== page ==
Keep it simple.

simbo
2013-02-25, 04:15
At least in the beginning we will probably still be using LMS, so the existing plugin interface will most likely be used for the server side. But on the player side it does not look like we will be using SqueezePlay which had the "applet" infrstructure. Some simple aspects of player to server communication for things like IR blaster was embedded in slimproto, but I don't think we need to stick with that if we don't want to. A lot of work was done with JSON outside of slimproto.
I completely agree for now, but I think we need to have in the back of our minds a desire to move away from LMS if that's the longer term plan and planning with this philosophy now could save many a headache later.

My own opinion is that the LMS architecture has had its day and we could, if inclined, develop a new architecture that could emulate slimproto to allow older SBs to function without requiring new firmware.

ralphy
2013-02-25, 05:09
LIRCd (http://www.lirc.org/) is probably what should be used on the Community SB to handle sending/receiving IR. It's been around a long time and is well tested.

The current board has a db9 serial for which there are many IR S/Rs available, it doesn't have to be used for the serial tty login.

There is also a couple gpio lirc kernel drivers (http://aron.ws/projects/lirc_rpi/) available so we'd have 2 options without resorting to using up a usb port for IR.

The IRBlaster plugin could be modified to talk to an lirc daemon via the unix domain socket support already available for controlling other equipment with IR.

Receiving IR back to the server from the device will be a bit more challenging as John suggests.

JJZolx
2013-02-25, 05:22
At least in the beginning we will probably still be using LMS, so the existing plugin interface will most likely be used for the server side. But on the player side it does not look like we will be using SqueezePlay which had the "applet" infrstructure. Some simple aspects of player to server communication for things like IR blaster was embedded in slimproto, but I don't think we need to stick with that if we don't want to. A lot of work was done with JSON outside of slimproto.

Another issue is how such expansion code will be implemented on the player. In SqueezePlay it was one big monolithic program with a Lua interpreter that handled all the applets, personally I think that is the wrong way to go for this. We have a fairly powerful hardware platform with a fair amount of memory, I think we can get away with multiple cooperating programs, I don't think it has to be one monolithic thing.

Having expansion code written in an interpretive language (such as lua) has some big advantages, which still probably exist for this project, but I don't think it has to be one interpreter instance. I don't see why we couldn't have several lua interpreters running at the same time, each one running a particular add-on.

Why NOT use SqueezePlay? What's the disadvantage?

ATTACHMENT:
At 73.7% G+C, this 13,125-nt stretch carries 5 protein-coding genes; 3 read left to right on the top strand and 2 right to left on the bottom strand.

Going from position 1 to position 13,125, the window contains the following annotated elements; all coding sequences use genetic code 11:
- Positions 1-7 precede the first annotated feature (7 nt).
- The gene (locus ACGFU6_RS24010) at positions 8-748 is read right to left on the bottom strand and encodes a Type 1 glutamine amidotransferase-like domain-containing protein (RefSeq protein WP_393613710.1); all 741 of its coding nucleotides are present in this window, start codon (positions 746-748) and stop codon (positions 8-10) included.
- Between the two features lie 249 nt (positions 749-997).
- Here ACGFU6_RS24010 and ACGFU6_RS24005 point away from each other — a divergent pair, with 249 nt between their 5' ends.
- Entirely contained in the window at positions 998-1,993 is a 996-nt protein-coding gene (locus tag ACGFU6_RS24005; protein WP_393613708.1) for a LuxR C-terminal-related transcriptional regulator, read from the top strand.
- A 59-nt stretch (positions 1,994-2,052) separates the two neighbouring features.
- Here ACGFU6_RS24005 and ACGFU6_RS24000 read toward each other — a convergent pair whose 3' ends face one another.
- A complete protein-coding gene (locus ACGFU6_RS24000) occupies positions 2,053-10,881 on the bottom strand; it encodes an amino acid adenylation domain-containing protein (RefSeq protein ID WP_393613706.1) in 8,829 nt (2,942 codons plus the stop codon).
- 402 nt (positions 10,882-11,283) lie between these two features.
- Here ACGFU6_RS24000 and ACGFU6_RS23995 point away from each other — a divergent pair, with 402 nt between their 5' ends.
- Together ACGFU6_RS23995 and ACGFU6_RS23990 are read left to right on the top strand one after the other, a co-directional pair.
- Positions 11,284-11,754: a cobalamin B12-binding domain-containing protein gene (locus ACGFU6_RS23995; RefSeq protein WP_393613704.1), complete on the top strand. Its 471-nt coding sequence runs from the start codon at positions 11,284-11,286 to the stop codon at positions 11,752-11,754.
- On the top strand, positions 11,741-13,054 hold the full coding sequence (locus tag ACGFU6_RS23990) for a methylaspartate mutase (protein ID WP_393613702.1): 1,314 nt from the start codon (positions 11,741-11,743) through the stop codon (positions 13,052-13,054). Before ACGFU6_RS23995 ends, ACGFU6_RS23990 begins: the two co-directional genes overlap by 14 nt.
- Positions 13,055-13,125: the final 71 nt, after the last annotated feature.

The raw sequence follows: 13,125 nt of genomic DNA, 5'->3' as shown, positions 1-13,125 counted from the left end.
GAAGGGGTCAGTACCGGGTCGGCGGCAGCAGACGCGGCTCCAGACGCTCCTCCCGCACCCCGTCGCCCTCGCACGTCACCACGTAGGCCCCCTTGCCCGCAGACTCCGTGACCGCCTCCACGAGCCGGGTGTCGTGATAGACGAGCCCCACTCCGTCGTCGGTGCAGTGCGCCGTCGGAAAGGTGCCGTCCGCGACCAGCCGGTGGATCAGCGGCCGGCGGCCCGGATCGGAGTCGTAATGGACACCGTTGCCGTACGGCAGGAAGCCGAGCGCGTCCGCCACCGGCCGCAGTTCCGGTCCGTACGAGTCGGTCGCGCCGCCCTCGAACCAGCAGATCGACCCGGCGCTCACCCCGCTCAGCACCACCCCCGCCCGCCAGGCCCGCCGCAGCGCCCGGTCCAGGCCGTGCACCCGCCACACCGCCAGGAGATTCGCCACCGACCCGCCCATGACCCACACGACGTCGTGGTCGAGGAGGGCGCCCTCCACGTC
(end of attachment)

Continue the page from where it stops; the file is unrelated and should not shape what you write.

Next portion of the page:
pippin
2013-02-25, 06:40
It contains Logitech proprietary content so can't be redistributed.

JJZolx
2013-02-25, 07:00
Ok, then if you can't use SqueezePlay even if you wanted to, then what other choice is there except to rely on a bunch of separate programs working together? That seems to be the guiding philosophy in any case, both in hardware and software - do as little work as necessary to glue whatever is available into a working system.

cparker
2013-02-25, 07:29
Similar question, Whats the business case for moving away from Squeezeplay?

In the short term 1yr it does the job and you would only need to plug gaps that are proprietary code. Longer term if there is enough interest its worth moving to something completely shiny. There is so much code in LMS it cant all be bad :) apart from the web interface stuck in the 1990s

Bluetooth connectivity would be nicer than Infrared, devices could then be out of sight.

Yep the whole install/remove extras sucks and needs to be reworked, Logitech should have developed a store front framework

erland
2013-02-25, 09:31
Why NOT use SqueezePlay? What's the disadvantage?

My guess is that on short terms it will be based on SqueezePlay, but it will be called JiveLite:
http://forums.slimdevices.com/showthread.php?98156-Announce-JiveLite-cut-down-squeezebox-control-application
Which basically is SqueezePlay without Logitech copyrighted content optimized for usage on a big screen like a TV.

I'm not sure if SqueezePlay could be redistributed as it is, but based on what Triode has done previously I suspect JiveLite is the way to go on short terms.

I know there are copyright issues with icons and and other graphics in SqueezePlay but I doubt Logitech would really care if we re-used them as long as we don't show a Logitech logo in the interface. We are never going to get official permissions from them but it's probably fairly low risk that they will try to sue someone just because we use some icons, at least as long as we are talking about a couple of hundred users.

JJZolx
2013-02-25, 09:39
My guess is that on short terms it will be based on SqueezePlay, but it will be called JiveLite:
http://forums.slimdevices.com/showthread.php?98156-Announce-JiveLite-cut-down-squeezebox-control-application
Which basically is SqueezePlay without Logitech copyrighted content optimized for usage on a big screen like a TV.

I'm not sure if SqueezePlay could be redistributed as it is, but based on what Triode has done previously I suspect JiveLite is the way to go on short terms.

I know there are copyright issues with icons and and other graphics in SqueezePlay but I doubt Logitech would really care if we re-used them as long as we don't show a Logitech logo in the interface. We are never going to get official permissions from them but it's probably fairly low risk that they will try to sue someone just because we use some icons, at least as long as we are talking about a couple of hundred users.